Data from the Internet of Things can come at an enterprise fast and furious, and in many cases, it’s what’s called “time series” data. With time series data, data location matters, it needs to be easy to retrieve using range queries, and has higher write volumes.
Basho Technologies is specifically addressing IoT and time series data with its new Riak TS, a distributed NoSQL database architected to aggregate and analyze massive amounts of sequenced, unstructured data. Peter Coppola, Basho’s VP of products and marketing, said that Hadoop is often the choice for analysing big data, it usually crunching historical data rather than real-time operational data.
“IoT is dealing with what’s happening right now, rather looking at stuff hours after it happened,” he says.
A frequent use case for Riak TS in an IoT scenario is sensors generating a great deal of information. Time series data is not limited to IoT, Coppola added. Other examples include financial trading data – a transaction that happened in a specific point in time, for example.
Other applications for Riak TS include utilities gathering and processing data from smart meters, or insurance companies with people in the field collecting claims data or even processing information from devices on vehicles to monitor driving behaviors that affect insurance rates.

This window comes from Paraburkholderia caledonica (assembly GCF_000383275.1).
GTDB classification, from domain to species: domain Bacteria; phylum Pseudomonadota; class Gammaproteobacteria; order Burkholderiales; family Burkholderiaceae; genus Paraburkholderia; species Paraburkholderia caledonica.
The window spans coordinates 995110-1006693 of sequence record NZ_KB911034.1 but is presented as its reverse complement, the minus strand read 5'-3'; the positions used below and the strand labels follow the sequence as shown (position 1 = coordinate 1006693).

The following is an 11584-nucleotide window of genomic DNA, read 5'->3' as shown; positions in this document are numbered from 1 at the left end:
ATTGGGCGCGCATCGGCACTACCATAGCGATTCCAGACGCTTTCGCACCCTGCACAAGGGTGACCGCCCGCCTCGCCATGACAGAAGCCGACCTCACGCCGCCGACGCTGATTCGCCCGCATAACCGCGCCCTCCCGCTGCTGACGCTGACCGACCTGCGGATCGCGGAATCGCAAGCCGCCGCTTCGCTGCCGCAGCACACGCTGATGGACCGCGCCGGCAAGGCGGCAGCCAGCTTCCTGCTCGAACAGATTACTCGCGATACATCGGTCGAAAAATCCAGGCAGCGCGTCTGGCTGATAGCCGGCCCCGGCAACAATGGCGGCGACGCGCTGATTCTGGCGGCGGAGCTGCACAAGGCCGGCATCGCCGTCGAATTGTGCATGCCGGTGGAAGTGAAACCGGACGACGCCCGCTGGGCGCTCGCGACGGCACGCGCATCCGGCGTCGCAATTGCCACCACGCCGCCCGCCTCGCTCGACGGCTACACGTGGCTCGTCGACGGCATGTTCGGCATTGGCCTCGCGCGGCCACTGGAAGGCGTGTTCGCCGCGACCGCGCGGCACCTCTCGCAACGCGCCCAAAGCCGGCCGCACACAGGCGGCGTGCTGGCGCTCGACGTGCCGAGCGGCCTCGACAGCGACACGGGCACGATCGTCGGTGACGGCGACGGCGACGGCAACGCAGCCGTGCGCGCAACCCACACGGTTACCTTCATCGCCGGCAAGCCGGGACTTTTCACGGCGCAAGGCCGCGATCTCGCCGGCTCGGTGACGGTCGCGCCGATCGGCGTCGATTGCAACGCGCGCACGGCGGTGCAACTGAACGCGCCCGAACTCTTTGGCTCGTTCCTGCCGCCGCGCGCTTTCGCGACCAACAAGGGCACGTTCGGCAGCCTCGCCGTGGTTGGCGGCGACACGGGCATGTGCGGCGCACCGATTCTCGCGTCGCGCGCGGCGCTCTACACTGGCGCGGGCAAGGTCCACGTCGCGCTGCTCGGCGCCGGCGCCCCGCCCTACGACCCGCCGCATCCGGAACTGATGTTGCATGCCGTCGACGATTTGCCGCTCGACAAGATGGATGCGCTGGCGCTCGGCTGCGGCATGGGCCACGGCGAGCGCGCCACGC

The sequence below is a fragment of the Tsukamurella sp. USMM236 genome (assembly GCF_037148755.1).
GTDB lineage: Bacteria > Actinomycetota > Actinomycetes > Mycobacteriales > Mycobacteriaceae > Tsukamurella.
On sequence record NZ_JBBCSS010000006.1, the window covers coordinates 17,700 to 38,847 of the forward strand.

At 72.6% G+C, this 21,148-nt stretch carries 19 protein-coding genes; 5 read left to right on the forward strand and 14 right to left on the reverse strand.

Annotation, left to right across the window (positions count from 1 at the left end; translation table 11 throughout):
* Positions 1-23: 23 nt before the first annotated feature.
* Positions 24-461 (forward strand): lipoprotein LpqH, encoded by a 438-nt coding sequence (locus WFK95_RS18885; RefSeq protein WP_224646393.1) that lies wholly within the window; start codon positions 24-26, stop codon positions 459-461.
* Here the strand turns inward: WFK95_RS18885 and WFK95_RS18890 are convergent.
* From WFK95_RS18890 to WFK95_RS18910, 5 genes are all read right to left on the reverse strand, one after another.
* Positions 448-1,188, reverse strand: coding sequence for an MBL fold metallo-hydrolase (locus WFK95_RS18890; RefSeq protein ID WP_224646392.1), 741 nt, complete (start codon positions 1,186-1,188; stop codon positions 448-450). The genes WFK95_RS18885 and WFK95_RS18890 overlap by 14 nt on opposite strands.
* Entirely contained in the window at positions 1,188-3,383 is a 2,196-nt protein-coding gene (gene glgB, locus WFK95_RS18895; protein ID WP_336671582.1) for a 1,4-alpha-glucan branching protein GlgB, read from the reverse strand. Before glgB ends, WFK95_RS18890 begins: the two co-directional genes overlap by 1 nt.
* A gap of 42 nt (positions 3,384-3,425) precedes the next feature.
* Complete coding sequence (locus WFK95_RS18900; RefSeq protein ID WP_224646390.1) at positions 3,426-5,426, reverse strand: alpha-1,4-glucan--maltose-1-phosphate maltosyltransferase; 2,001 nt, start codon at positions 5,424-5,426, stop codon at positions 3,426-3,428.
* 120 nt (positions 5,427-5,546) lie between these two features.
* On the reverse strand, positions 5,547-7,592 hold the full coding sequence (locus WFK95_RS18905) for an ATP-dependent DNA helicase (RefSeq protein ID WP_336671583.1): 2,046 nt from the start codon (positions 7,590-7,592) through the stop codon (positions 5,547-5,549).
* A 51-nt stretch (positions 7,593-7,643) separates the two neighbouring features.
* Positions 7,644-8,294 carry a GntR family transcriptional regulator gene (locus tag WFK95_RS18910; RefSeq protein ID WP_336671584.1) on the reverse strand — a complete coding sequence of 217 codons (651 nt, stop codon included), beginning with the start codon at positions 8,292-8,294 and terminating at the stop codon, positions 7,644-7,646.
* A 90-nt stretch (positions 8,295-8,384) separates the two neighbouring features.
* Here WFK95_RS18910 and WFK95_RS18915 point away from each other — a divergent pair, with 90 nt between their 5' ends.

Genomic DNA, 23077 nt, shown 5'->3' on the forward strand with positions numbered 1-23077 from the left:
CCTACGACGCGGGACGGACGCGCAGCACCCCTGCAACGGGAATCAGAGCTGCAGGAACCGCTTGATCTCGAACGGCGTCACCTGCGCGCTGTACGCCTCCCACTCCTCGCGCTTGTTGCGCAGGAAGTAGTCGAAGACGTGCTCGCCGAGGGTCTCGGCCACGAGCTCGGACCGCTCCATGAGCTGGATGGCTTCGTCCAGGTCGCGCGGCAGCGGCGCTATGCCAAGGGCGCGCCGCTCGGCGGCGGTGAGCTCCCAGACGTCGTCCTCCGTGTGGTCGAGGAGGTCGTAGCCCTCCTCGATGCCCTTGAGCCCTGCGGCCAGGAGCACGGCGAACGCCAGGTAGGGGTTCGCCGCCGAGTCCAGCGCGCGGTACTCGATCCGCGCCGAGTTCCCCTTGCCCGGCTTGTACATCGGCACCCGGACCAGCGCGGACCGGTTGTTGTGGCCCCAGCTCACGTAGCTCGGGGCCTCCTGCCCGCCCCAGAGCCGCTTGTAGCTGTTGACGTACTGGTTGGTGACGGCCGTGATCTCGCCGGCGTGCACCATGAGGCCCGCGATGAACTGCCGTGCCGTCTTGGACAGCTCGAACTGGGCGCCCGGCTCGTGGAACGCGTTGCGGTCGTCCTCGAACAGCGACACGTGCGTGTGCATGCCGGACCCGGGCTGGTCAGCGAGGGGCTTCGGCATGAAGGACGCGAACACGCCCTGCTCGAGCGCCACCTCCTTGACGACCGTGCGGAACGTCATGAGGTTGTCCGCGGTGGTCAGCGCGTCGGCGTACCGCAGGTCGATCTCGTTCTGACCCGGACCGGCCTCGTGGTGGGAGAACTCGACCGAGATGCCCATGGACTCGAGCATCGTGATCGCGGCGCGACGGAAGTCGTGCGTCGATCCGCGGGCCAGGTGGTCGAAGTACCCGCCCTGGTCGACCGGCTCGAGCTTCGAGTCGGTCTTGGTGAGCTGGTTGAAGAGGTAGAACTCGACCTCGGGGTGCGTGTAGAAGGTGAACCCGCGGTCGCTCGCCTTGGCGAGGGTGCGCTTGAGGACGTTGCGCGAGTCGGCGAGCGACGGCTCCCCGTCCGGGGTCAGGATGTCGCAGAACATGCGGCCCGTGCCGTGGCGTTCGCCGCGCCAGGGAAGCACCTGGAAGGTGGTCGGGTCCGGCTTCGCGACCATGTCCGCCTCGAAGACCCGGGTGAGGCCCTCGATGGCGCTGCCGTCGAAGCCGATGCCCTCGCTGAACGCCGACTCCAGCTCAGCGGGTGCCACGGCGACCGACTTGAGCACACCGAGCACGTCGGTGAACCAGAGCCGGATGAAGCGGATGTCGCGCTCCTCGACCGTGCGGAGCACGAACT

For time series data, including IoT scenarios, enterprises would like want to group things by time, location or device IP, said Coppola. “We like to say data location matters.”
Riak TS lays everything out together on disk to make data faster for retrieval. “Time series applications have higher write volumes. There’s lots of data coming in and being acted on.”
Riak TS builds on technology from Basho’s Riak KV, its distributed NoSQL database, and is specifically designed to store and retrieve time series data with better read and write performance, said Coppola. The Riak TS database is able to make sure IoT or time series applications are always available for read and write operations, he added, but at the same time, one of its key features is the ability to filtering at a low level where data is stored to reduce the burden on client applications.
One of Basho’s customers is The Weather Company, which manages 20 terabytes of new data a day, including real-time forecasting data from more 130,000 sources. It uses Riak TS store and query time series data. In time series scenarios, Coppola explained, data location matters.
“You want to group things together and store them together on disk.” SQL is better suited for time series data, said Coppola, although it’s not an either/or proposition; most enterprises would employ a technology such as Basho’s as well as Hadoop depending on the nature of the data.
Not only is SQL better suited for operational data than Hadoop, said Coppola, “people see faster ROI on the operational side.”
Basho is demonstrating Riak TS at AWS re:Invent in Las Vegas this week.